There’s an old saying: “How do you define eternity?” “Two people and a ham.”
To that, you can add “or a turkey.”
Last week, I bought two turkeys for a photo shoot for a story I did that appeared in the Star Advertiser Wednesday on vinha d’ahlos turkey (turkey marinated in the Portuguese style).
This left our household of two with 20 pounds of roasted turkey and a freezer that’s already hard to close the door on. To make room, I had to make cookies with some coconut I had in there.
I boned both turkeys, put one in the fridge and froze the other in zippered plastic bags. That one is for Thanksgiving.
But that still left me with 10 pounds of bird. A challenge!
Here’s what we’ve eaten so far: Roast Turkey. Creamed turkey with peas. Turkey sandwiches with cranberry dressing. Turkey tacos. Linguine in turkey-tomato sauce. And tonight?
Turkey in disguise, I hope: polpette, meatballs in the Italian style. Turkey ground in the food processor (mostly white meat because the dark meat is pretty hard and dessicated a week later); probably about 1 1/2 cups. Soft bread crumbs dampened with milk (the inside of a loaf of French bread and perhaps 1/2 cup milk). Grated Parmesan (1/2 cup). Minced parsley (a handful). A few sprinkles of nutmeg. Pepper. Salt. Two eggs. Lightly mix together (don’t press or mash; lift and toss). Form into 1-inch balls. Fry in olive oil until golden-brown, turning gently with two spoons. Cover with gravy and bake at 325 degrees half an hour or so, until the gravy is bubbling.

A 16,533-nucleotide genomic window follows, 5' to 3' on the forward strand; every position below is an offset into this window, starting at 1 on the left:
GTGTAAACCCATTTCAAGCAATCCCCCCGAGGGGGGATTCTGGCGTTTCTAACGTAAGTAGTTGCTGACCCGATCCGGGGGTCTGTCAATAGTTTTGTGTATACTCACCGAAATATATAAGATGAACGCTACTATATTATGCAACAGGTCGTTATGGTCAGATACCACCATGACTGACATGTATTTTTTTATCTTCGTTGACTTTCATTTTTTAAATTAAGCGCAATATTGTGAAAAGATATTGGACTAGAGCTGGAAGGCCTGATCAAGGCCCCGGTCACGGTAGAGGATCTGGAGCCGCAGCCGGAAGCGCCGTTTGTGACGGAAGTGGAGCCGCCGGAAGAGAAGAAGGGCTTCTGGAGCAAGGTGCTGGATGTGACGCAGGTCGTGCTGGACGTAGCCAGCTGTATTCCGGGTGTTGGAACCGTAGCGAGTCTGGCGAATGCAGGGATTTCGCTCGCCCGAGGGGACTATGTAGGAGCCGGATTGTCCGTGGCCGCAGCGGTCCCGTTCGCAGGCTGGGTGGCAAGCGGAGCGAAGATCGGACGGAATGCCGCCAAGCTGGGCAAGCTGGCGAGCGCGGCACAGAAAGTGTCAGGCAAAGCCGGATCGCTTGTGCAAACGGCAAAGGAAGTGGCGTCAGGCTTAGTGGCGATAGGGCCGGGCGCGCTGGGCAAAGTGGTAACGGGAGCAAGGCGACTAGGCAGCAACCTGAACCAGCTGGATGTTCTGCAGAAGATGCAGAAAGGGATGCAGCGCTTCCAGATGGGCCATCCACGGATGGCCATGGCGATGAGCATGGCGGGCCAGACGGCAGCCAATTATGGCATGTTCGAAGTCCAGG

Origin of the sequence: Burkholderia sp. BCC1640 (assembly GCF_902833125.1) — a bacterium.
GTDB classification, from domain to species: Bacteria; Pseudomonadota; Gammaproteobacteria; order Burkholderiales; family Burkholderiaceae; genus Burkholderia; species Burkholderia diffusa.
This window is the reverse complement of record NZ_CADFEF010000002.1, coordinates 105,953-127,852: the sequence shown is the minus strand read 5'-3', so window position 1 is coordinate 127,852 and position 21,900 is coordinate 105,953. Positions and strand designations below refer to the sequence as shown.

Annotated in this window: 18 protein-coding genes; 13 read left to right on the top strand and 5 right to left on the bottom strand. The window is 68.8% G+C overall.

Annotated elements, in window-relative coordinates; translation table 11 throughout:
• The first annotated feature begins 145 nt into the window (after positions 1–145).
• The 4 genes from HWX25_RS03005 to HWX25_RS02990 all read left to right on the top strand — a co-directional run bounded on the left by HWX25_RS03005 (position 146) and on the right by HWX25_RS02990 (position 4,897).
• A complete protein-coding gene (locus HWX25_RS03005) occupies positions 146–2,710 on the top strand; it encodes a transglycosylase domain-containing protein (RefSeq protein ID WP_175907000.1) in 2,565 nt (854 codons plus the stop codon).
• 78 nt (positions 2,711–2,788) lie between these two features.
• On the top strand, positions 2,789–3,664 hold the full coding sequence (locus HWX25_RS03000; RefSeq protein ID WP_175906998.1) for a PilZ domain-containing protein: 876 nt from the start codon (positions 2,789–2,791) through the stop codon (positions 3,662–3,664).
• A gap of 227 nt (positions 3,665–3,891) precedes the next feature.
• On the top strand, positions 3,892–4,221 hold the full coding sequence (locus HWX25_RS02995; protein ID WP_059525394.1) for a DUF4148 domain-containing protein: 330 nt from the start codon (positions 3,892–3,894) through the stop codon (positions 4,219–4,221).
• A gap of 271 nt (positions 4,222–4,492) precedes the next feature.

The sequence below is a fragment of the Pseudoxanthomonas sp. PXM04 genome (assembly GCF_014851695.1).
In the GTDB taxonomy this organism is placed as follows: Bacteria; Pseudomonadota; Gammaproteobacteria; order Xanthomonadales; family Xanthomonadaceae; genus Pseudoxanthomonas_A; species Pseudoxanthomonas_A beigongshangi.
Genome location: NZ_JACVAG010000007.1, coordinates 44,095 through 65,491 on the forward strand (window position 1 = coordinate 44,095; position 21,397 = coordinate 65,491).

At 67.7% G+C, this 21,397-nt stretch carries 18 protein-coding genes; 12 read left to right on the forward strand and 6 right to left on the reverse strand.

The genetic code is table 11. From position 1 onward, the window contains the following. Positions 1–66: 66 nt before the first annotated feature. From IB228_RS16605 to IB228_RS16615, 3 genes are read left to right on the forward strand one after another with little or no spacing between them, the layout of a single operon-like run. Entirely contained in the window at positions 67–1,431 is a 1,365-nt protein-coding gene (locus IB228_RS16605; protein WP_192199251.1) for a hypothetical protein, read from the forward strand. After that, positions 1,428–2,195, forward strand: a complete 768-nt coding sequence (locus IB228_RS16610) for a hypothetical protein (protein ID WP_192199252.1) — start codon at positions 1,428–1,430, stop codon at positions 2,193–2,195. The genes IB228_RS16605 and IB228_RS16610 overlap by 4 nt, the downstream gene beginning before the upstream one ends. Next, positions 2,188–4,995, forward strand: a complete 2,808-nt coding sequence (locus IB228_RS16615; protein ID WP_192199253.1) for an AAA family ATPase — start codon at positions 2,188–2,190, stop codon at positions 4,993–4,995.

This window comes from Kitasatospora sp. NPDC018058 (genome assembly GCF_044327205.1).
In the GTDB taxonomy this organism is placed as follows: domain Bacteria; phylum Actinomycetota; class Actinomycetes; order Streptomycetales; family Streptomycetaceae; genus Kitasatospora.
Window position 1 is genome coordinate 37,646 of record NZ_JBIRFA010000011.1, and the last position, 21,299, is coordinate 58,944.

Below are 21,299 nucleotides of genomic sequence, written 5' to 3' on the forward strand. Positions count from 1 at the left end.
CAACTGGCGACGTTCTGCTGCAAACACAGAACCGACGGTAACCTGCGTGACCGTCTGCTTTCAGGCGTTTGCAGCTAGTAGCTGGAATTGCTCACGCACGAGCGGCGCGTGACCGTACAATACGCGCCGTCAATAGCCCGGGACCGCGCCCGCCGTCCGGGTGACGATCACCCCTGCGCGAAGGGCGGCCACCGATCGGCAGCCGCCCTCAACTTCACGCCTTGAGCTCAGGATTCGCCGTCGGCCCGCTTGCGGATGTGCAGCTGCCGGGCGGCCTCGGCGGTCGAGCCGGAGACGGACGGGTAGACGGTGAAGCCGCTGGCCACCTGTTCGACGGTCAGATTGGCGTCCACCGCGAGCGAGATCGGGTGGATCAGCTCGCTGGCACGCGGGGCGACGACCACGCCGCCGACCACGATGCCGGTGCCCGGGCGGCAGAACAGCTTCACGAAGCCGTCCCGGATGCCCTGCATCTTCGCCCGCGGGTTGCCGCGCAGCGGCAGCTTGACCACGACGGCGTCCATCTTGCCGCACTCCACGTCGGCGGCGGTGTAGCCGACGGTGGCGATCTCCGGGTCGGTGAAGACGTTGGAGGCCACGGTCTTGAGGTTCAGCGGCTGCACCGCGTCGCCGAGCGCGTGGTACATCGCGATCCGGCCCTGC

For this, I used leftover turkey gravy — it was a very intensely flavored sauce made with the turkey drippings. I thinned it with cream and water, simmered it briskly for 20 minutes or so and poured it over the meatballs. Wow: light delicately flavored meatballs napped in creamy sauce over rice.
Yum!, said husband. What is this? Turkey meatballs, I said. For real?, he asked. Success!
My mother makes beef and veal meatballs in a brown sauce in much the same way, only she adds minced onions, as well. She pours beef broth over the meatballs, bakes them slowly for 45 minutes and the meatballs absorb the broth. This she serves in a white sauce in the Swedish style. I LOVE my mom’s meatballs.